SCAMS

There’s No Nigerian Man Trapped in Space So Don’t Give Anyone Your Bank Account

There's nothing quite like good, old-fashioned bank fraud.
 There’s No Nigerian Man Trapped in Space So Dont Give Anyone Your Bank Account

Ground control to Major Tunde. (Photo: Robert Couse-Baker on Flickr;images courtesy TASS and NASA)

When was the last time you saw a good, old-fashioned Nigerian scam email? Well, it appears that a classic is making the rounds once more. No longer will mere banking-related slight of hand do the trick. Now, as VentureBeat reports, the scammers must invoke the Soviet space program.

The email at issue actually dates from 2004, but it’s recently resurfaced. The letter revolves around the sorry tale of Nigerian Air Force Major Abacha Tunde, purportedly stranded in outer space for a decade and a half:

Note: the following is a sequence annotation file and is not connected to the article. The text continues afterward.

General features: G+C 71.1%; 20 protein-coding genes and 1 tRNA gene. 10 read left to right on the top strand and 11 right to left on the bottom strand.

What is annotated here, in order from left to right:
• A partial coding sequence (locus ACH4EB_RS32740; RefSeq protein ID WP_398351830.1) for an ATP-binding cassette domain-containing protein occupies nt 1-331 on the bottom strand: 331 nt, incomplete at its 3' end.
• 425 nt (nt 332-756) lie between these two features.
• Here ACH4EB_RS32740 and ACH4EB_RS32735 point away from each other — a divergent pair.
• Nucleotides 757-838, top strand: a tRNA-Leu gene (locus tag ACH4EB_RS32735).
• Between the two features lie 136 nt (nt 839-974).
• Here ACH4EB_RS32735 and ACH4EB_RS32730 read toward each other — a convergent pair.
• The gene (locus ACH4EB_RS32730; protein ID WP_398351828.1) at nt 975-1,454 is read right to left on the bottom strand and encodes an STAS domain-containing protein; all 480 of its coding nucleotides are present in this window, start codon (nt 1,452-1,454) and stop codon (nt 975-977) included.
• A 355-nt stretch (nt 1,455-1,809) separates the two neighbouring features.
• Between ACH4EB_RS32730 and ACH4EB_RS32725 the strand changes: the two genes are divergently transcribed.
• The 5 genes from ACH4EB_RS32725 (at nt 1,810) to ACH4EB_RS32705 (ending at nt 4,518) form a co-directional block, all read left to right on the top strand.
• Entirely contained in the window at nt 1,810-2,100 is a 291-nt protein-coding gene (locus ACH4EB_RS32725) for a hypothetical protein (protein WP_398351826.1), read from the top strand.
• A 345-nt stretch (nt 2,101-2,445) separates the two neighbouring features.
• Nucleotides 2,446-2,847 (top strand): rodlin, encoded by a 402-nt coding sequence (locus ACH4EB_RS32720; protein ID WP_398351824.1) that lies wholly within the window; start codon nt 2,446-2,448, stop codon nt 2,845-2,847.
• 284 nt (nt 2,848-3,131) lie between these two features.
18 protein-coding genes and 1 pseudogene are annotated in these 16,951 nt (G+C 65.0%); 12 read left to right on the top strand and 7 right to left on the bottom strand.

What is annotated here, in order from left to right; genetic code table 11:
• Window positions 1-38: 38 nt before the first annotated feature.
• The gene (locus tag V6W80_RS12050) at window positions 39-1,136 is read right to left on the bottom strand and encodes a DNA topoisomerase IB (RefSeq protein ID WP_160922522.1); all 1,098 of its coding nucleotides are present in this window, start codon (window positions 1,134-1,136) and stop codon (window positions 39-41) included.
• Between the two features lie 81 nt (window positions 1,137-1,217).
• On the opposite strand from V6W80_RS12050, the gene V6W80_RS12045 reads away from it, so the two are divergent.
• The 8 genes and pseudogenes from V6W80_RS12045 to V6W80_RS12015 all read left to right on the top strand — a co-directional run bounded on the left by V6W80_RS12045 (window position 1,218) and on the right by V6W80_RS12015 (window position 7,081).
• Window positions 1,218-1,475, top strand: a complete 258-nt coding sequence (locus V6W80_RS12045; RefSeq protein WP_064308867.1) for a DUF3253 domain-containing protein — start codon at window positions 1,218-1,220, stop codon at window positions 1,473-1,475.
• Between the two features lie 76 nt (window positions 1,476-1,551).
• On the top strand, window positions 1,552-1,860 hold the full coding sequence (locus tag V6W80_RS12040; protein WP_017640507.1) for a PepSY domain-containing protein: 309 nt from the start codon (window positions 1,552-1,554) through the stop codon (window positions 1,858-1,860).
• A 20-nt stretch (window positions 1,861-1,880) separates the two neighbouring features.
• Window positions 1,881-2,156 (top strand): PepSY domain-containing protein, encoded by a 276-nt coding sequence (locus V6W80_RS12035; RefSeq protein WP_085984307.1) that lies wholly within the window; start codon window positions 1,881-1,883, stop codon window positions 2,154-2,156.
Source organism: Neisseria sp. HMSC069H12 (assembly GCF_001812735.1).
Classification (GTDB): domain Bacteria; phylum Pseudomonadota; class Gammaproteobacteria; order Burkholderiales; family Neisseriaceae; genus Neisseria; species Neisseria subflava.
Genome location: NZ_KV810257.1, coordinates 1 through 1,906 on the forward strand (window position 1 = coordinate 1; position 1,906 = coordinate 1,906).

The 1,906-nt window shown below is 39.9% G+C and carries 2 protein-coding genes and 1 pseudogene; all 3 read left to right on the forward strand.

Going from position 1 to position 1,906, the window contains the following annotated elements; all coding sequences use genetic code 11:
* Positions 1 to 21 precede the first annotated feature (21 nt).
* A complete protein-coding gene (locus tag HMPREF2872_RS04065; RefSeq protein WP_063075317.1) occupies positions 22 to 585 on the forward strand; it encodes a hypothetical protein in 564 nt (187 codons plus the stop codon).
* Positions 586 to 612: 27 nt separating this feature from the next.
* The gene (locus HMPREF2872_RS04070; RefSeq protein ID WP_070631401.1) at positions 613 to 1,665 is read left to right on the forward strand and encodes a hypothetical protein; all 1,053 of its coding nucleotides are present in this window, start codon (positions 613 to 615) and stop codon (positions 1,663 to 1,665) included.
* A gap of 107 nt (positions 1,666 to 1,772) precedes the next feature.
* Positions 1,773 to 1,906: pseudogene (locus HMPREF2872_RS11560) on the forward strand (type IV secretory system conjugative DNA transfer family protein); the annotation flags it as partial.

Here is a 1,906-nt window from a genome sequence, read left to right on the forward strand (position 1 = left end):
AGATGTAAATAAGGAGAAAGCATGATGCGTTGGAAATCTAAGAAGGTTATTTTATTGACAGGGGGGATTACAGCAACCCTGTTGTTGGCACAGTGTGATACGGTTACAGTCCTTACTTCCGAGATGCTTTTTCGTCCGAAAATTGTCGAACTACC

He was the first African in space when he made a secret flight to the Salyut 6 space station in 1979. He was on a later Soviet spaceflight, Soyuz T-16Z to the secret Soviet military space station Salyut 8T in 1989. He was stranded there in 1990 when the Soviet Union was dissolved. His other Soviet crew members returned to earth on the Soyuz T-16Z, but his place was taken up by return cargo. There have been occasional Progrez supply flights to keep him going since that time. He is in good humor, but wants to come home.

In the 14-years since he has been on the station, he has accumulated flight pay and interest amounting to almost $ 15,000,000 American Dollars.

Naturally, paying the Russians to rescue Major Tunde requires access to that money, and naturally, they’re asking that you kindly make your bank account available–in exchange for a fee, of course.

Look, compassion is a wonderful thing. But if you actually attempt to help to rescue a Nigerian man from outer space, well, all we can do is direct you to P.T. Barnum’s wisdom regarding the birth rate of suckers.

Follow Kelly Faircloth on Twitter or via RSS. kfaircloth@observer.com